As the fifty percent of the population who don't actually have their own to play with would aver almost to a man.
So why do I find myself prescribing milk powder to a 13 week old infant this afternoon? The answer is complex and small "p" political but here we go...
Society increasingly expects women to play a full part in working as well as domestic life. Indeed for most couples there is a need for both partners to work simply to service the silly prices we pay for our accommodation and chosen lifestyles. Furthermore we define women still as much, if not more, by how they look rather than by their other capabilities. Then, when they have children we worthily spout on about how important it is that they breast feed and devote all their time to baby as though all the other stuff ceases to be important.
In my limited experience this is not a universally popular message. Some women are denied the option as their milk production fails to establish properly, but the vast majority are so denied either because of financial necessity or through personal choice, to preserve their shape,or to resume their other roles in society. Thus in our "enlightened" society of "equal opportunity" far too many babies are rapidly put on powdered milk.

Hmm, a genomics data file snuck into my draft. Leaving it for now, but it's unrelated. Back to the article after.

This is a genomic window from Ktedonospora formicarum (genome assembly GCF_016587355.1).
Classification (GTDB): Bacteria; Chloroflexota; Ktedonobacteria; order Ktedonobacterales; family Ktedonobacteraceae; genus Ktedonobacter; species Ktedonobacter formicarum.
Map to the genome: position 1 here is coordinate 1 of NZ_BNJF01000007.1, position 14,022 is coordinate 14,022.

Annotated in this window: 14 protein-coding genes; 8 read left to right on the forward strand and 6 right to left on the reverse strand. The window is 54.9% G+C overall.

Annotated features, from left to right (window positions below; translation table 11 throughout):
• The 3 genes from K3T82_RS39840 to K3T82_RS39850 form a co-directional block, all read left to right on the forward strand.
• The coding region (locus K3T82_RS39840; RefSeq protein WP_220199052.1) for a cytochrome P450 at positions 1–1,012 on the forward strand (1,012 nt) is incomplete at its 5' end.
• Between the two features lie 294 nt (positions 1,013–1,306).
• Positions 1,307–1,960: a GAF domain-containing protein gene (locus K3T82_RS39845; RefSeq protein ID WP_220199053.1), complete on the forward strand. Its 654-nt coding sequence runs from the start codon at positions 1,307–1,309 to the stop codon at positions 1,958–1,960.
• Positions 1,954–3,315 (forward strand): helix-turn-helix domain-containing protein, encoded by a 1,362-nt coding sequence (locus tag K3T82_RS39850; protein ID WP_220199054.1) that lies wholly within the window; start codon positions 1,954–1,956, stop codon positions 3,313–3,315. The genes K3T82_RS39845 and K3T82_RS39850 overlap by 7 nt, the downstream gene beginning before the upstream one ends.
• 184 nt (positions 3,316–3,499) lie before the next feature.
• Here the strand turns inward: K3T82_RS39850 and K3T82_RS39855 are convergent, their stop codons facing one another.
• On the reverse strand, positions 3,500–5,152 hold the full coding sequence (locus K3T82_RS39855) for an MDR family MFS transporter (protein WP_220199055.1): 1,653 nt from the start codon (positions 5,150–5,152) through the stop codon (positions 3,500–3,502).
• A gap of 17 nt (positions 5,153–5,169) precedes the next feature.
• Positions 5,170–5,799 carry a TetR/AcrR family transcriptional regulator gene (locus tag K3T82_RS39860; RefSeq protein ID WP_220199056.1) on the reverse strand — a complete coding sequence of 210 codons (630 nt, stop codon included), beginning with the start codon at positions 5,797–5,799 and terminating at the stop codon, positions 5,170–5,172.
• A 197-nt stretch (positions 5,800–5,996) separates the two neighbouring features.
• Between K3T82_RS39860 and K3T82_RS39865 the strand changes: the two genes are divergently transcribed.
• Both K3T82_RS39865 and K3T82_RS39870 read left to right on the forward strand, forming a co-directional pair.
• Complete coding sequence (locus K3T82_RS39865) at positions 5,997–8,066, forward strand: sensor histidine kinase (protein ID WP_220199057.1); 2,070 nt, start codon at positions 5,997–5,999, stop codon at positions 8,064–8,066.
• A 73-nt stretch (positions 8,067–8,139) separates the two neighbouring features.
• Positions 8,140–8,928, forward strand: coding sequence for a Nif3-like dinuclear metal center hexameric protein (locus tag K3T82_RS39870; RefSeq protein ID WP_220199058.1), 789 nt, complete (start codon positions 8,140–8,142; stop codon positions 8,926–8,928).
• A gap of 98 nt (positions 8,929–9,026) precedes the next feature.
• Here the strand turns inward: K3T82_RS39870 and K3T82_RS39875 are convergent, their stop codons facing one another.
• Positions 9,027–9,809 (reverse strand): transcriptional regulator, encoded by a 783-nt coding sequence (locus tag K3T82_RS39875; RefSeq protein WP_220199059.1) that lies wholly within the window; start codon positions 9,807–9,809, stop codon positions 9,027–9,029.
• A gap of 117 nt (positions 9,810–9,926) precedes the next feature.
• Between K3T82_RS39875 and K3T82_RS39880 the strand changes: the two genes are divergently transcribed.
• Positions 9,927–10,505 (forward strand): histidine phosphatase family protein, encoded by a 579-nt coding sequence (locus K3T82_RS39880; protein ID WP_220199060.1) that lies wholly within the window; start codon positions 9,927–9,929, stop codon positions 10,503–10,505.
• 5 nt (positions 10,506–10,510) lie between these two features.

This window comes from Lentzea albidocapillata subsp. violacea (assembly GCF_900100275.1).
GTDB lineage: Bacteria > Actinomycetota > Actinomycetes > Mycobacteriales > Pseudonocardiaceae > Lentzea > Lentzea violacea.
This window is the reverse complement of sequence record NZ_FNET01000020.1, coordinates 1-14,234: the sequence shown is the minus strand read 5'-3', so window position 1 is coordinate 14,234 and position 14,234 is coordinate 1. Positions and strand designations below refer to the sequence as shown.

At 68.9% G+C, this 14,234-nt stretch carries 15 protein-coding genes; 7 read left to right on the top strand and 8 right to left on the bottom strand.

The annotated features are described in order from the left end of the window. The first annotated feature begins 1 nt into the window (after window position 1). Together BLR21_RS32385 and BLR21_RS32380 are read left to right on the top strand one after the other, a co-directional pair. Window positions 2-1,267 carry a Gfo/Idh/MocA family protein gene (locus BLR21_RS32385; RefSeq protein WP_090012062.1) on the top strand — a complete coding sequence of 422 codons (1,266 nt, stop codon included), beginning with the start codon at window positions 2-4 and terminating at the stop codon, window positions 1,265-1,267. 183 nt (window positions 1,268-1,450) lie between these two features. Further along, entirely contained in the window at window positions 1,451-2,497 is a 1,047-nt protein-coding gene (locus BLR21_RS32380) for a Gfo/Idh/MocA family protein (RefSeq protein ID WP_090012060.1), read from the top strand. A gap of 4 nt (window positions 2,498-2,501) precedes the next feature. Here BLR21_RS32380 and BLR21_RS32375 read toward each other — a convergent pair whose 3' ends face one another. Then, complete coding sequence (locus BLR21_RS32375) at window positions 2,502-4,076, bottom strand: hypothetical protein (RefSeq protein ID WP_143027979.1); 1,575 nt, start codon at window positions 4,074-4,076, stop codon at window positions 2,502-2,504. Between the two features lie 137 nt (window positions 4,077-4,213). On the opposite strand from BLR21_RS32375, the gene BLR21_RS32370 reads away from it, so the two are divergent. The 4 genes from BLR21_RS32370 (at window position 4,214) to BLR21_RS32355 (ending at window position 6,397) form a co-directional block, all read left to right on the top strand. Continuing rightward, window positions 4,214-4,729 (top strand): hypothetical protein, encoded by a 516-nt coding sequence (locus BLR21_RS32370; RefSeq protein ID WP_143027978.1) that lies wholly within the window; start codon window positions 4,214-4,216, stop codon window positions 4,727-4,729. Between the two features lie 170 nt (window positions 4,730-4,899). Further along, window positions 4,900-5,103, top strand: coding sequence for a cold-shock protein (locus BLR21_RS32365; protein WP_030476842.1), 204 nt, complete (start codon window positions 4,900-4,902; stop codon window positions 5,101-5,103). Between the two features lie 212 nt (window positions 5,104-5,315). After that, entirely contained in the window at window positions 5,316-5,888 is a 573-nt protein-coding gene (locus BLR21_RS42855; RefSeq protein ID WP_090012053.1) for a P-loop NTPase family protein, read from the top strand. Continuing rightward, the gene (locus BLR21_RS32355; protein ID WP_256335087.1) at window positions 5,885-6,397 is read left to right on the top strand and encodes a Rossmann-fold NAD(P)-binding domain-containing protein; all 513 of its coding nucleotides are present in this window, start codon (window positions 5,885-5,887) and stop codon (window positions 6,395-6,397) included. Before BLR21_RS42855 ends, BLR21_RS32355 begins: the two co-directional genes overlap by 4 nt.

It's logistically much easier to cart about bottles of formula than to breast feed on the hoof as it were. This is partly because our climate here in blighty is seldom conducive, but mostly because society still tends to go all "Benny Hill" around breast feeding women, instead of giving them the help and support to make it easier to do.
Then there's the whole "getting single mothers back to work" thing. This leaves many younger less experienced mums feeling pressured to return to employment far sooner that is right for them or their children.
Ah say the "Guardian Readers", they could always express milk to give in a bottle if they wanted to continue to feed naturally and work. Any mum who has tried this will regale you with horror stories about "milking machines" and awkward damp patches in best blouses etc... It might be a short term expedient for some, but is hardly a sensible life choice.
So we come back to poor little George. I don't know exactly why his mum was unable to breast feed, and now it hardly matters since that option is now lost to him anyhow. After a few weeks on ordinary formula feeds he was increasingly fractious and difficult. His health visitor advised mum to try switching to soya milk and he improved dramatically. So it seems he may be lactose intolerant (as indeed was his mum). But soya milk, used for lactose intolerance, becomes a medicine as well as a food, and so is prescribable.
So there you have it.